By the way, in the same issue Ramesh Ponnuru has a useful discussion on the gun control debate, though I believe that he is a little too optimistic.

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One of the many penalties some criminals face: Lost inheritance

PARTY princess Paris Hilton is $60 million out of pocket after her billionaire grandfather - appalled by her jail term for drink-driving offences - axed her inheritance.

Family patriarch Barron Hilton was already embarrassed by his granddaughter's wild behaviour - notably when her home sex video was leaked on the internet.

But the 79-year-old considered her 23-day sentence last month the last straw. . . . .

People who are disinherited because of criminal activity face an essentially almost impossible road in challenging that decision in court. If you thought that Paris' prison term was already harsh for the type of crime that she had committed, add $60 million to that penalty.

Thanks to Alex Robson for sending this story to me.

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More on Freedomnomics from a talk I gave at the Phoenix Chamber of Commerce

John Lott, professor of economics at the University of Maryland and author of Freedomnomics: Why the Free Market Works and Other Half-Baked Theories Don’t, says he believes the 19th Amendment in 1920 that gave women the right to vote led directly to the growth in the size of the U.S. government.

At an Arizona Chamber presentation Tuesday, Lott said the rate of increase in government (as measured by percent of GDP) in the decades following 1920 tracks perfectly with the increasing voter turnout among women during the same time period. He said women tend to favor more government programs than do men, and the change in attitudes toward the proper role of government correlates exactly with the increased involvement of women in the political process. Other of his conclusions/observations included:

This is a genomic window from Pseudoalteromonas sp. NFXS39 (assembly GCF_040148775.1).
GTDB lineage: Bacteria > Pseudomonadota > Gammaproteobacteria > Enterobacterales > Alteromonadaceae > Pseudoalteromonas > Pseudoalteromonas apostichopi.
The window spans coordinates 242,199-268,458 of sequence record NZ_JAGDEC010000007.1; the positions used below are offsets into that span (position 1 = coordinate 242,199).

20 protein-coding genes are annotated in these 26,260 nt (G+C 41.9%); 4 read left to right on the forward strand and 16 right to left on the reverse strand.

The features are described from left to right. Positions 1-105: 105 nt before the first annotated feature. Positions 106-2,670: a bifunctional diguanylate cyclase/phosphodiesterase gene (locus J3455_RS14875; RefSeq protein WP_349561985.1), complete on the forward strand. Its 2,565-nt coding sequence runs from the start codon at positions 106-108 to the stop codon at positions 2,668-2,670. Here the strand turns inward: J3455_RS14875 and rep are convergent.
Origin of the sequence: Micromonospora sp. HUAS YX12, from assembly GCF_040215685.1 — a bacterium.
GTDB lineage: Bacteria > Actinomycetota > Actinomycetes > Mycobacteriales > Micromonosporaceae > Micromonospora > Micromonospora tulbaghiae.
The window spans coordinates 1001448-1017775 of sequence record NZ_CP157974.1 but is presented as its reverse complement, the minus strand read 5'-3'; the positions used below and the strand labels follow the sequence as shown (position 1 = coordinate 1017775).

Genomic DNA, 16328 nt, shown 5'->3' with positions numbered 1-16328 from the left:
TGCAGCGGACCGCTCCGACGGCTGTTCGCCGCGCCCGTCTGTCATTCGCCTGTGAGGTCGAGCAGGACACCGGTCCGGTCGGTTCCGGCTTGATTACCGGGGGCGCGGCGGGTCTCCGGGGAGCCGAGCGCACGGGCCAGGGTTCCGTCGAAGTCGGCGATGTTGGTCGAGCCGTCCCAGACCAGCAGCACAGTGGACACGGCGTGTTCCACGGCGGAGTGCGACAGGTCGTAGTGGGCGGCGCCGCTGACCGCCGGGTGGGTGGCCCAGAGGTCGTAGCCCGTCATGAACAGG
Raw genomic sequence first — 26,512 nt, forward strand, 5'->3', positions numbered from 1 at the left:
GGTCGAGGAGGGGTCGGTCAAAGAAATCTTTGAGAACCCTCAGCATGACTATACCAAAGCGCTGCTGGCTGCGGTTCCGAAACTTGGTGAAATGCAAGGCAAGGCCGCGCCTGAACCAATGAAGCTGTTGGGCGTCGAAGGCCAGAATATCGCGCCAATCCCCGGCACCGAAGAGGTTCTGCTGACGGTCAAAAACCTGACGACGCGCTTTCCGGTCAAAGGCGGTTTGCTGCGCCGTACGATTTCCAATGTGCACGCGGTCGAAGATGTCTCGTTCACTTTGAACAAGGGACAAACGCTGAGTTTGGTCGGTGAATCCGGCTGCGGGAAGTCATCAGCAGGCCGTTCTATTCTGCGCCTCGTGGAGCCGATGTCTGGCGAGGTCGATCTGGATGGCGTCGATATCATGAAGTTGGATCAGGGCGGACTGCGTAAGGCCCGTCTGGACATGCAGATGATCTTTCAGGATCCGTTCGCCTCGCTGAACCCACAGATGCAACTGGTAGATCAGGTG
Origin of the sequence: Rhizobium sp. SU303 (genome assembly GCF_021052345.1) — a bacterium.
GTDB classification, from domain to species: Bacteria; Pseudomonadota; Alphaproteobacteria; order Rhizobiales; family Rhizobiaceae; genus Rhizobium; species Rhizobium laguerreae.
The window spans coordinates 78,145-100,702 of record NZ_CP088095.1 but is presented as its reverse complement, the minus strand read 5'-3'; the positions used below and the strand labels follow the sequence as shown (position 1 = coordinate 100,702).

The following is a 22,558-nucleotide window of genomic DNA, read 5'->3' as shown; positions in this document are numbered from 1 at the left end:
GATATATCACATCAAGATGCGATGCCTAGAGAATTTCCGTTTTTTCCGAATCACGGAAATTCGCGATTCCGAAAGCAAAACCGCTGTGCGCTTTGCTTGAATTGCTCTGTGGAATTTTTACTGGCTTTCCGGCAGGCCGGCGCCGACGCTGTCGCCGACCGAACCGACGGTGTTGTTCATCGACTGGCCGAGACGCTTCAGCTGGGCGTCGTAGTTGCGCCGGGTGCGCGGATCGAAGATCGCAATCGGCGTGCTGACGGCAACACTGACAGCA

• The legalization of abortion in 1973 resulted in an increase in the crime rate, especially in the murder rate. Lott’s reasoning here is that whereas before Roe v Wade, women would adopt out their children born out-of-wedlock, after 1973, the numbers of women carrying their babies to term increased. Among those who chose not to abort, many instead chose to raise their child alone in a single-parent household, which, he says, studies have shown are less nurturing than two-parent households. He said the lack of quality parenting leads directly to lower grades, higher dropout rates, more delinquency and ultimately increased crime and murder rates. . . . .

Here is a discussion of my research in German.

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Another Review of Freedomnomics

barbarindian writes that this is: "A must read for free market believers.."


John Palmer at the University of Western Ontario Begins Reviewing Freedomnomics


Another Review of Freedomnomics

A critical review of my book by Max Sawicky can be found here. I have put up a couple of responses on his blog. As I write in my comment on his blog, I didn't expect us to agree on everything, but I really do appreciate him taking the time to write the review.